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Evening the score

by Staff Writer / Montréal Canadiens

BROSSARD – Instead of worrying about why they’re down 0-1 in the Eastern Conference finals against the Rangers, the Habs are focused on how they’re going to make it 1-1 on Monday night.

After coming out flat following an emotional Game 7 win over the Bruins to suffer a 7-2 loss in Game 1 of the Conference finals on home ice, the Canadiens held a spirited optional practice on Sunday morning with an impressive 21 skaters opting in. While some people around the city have already hit the panic button after seeing the Canadiens register their most lopsided loss of the postseason on Saturday night, the belief level inside the dressing room hasn’t dipped a single notch, and the team is ready to prove that Game 1 was an anomaly they won’t be repeating again in these playoffs.

“I just think we flat out played the worst game we’ve played since I’ve been here. No emotion, no intensity, no execution. From top to bottom it was just an awful game for us,” admitted Dale Weise, who has five points in 12 playoff games this spring, but went shotless in his 9:28 of action in Game 1 against New York. “Today is another day, the sun came up and it’s a beautiful day outside. I was driving with the windows down to the rink today. It’s a great day. When you have an optional skate and get that many guys out there, you know guys are excited. We had a couple of good laughs this morning and we feel good.”

Among the four players taking the option on Sunday morning was Carey Price, who took advantage of a therapy day after being on the receiving end of a skate-first collision when Chris Kreider blew a tire and came crashing into his crease on Saturday night. While Price was able to finish out the second period, Michel Therrien called on Peter Budaj to finish out the game in lieu of his usual starter, but the players aren’t looking at Price’s absence from practice as a cause for concern.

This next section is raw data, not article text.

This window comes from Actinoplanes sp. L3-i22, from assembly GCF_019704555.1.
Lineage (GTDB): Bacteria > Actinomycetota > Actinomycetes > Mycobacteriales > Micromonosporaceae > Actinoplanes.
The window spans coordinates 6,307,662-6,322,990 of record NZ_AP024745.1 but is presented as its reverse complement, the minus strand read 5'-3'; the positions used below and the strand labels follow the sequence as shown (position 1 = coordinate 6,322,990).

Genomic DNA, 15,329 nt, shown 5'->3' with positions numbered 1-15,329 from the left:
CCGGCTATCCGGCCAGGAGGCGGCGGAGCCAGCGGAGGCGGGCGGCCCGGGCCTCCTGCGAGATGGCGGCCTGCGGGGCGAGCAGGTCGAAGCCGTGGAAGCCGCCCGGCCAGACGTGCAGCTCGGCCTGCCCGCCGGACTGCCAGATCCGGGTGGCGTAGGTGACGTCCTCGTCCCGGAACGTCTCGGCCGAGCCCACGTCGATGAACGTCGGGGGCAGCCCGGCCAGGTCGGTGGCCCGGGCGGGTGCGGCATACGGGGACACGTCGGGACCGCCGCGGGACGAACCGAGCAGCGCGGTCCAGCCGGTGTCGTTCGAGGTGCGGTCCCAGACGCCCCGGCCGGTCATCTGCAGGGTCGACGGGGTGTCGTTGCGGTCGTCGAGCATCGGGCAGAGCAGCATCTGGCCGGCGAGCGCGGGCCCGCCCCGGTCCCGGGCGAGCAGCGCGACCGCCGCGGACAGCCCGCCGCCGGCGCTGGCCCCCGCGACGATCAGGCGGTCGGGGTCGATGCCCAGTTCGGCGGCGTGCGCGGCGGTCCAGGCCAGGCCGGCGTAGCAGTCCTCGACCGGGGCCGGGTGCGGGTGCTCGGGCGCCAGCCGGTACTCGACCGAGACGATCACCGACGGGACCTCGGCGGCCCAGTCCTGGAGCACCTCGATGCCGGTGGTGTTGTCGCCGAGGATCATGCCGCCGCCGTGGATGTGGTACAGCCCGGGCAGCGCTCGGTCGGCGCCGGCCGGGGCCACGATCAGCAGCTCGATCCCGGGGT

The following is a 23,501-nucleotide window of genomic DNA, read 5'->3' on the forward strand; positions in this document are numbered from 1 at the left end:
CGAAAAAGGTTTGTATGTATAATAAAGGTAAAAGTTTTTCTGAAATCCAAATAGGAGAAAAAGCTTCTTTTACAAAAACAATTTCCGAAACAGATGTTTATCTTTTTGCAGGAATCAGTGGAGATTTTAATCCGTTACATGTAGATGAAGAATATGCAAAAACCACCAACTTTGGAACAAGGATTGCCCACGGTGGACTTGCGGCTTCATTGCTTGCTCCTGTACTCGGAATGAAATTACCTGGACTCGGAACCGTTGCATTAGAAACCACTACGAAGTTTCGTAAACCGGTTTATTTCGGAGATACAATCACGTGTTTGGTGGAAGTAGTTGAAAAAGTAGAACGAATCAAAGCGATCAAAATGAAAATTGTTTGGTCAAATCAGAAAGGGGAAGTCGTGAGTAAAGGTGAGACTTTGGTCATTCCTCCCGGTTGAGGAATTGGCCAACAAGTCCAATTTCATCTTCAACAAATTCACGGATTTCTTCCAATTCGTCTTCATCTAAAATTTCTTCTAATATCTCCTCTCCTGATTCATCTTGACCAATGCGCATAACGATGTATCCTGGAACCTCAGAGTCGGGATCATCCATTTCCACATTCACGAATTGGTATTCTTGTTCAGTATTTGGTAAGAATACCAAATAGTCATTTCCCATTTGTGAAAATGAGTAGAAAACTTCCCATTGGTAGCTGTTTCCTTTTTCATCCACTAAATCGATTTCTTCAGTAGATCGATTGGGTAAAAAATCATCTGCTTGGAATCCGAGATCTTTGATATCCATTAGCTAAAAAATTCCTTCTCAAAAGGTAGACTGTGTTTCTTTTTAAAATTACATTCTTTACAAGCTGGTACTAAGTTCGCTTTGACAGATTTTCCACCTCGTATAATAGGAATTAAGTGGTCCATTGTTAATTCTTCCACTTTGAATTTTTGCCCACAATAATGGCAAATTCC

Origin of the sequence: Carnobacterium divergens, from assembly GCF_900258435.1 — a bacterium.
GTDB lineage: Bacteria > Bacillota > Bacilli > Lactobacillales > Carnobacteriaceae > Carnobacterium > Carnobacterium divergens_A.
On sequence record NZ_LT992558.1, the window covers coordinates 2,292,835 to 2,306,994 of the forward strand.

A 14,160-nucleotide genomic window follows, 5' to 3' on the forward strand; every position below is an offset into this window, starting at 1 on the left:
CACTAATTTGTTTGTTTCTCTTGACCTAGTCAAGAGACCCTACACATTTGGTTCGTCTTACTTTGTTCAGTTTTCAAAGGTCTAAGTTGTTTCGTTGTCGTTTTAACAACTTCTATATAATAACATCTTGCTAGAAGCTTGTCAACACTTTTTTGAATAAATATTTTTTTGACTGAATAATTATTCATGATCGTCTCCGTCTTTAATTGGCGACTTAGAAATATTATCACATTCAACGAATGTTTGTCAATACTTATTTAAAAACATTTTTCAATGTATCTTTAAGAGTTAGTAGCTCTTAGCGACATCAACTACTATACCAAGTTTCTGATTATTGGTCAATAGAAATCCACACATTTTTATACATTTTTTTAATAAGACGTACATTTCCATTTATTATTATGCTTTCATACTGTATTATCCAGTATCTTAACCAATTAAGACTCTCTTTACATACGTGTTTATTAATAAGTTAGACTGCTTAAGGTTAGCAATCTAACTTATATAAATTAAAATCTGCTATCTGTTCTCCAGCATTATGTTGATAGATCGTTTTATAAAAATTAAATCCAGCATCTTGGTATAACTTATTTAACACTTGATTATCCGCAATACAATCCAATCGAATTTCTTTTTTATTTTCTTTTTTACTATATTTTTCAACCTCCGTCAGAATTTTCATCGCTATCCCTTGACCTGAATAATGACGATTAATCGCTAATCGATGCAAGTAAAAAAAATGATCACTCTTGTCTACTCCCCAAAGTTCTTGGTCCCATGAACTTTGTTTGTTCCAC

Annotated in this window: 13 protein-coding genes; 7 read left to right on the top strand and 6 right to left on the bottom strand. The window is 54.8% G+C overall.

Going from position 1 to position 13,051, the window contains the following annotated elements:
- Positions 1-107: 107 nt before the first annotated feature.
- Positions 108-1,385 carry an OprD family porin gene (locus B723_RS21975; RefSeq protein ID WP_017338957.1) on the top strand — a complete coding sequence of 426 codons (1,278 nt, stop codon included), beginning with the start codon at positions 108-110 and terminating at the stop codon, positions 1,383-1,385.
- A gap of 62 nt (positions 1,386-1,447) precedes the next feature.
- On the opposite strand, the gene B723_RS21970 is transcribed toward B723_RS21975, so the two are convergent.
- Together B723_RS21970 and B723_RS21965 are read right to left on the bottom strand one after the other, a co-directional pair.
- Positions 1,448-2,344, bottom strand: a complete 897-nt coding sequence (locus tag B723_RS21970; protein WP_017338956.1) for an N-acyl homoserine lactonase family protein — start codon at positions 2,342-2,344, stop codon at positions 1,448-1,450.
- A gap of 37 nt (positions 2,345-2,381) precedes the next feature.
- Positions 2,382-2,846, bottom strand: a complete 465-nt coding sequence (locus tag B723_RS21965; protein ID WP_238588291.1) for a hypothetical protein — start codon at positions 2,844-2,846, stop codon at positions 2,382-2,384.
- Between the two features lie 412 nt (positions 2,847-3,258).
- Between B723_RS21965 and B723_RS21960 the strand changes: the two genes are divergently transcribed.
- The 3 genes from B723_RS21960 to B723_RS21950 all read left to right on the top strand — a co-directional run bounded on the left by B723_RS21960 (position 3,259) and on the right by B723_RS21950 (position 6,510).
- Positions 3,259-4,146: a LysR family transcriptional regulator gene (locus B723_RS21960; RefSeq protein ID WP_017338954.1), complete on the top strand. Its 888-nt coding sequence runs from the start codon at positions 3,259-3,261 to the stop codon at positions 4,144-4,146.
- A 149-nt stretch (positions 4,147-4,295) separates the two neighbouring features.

“It was an optional. P.K. [Subban] didn’t skate either, does that worry you too,” asked Weise with a laugh, referring to the four players who also weren’t on the ice on Sunday, including Subban, Josh Gorges, Tomas Plekanec and Lars Eller. “[Carey] takes almost every option, whether it’s morning skate or an optional. He’s got to get his rest – he holds us in there every night.”

While they may not have liked the play that caused their All-Star netminder to lay on the ice for a few seconds favoring his leg as 21,273 people held their collective breath around him, revenge is the furthest thing from their minds heading into Game 2.

“We’re in the Eastern Conference final. You shouldn’t need anything from the outside to motivate you,” stressed Brendan Gallagher, who is third on the team with nine points so far in his second career postseason. “We’re four wins away from playing for the Stanley Cup. That’s plenty of motivation in itself, but they have the same opportunity over there. They want to win just as bad. It’s just focusing on one game, getting back in the series and tying it up. If we can do that, I’ll take our chances.”

Having lost two or more games in a row just eight times this season, the Canadiens have made a habit of bouncing back from tough losses in 2013-14. Boasting a lineup of players brought in for their character as much as their skill, the Habs are a resilient group and their head coach is anticipating a gritty performance from his troops in Game 2.

“What I’ve liked about our group all season long has been our ability to respond every time we’ve stumbled. We’ve always responded the right way,” confirmed Therrien, whose team came back with a 4-0 win after their most recent loss to the Bruins in the second round. “We’ve had a good attitude and that’s not just in the playoffs, it’s been like that throughout the season. I expect that we’ll come out with the right attitude for the next game.

“After Saturday’s game, we decided to turn the page,” he added. “I don’t want to go back to that game. The only thing that matters to us is how we play on Monday night. We need to prepare, get focused and make sure we play a good game. We need to play inspired hockey to give ourselves a chance to win.”

Shauna Denis is a writer for

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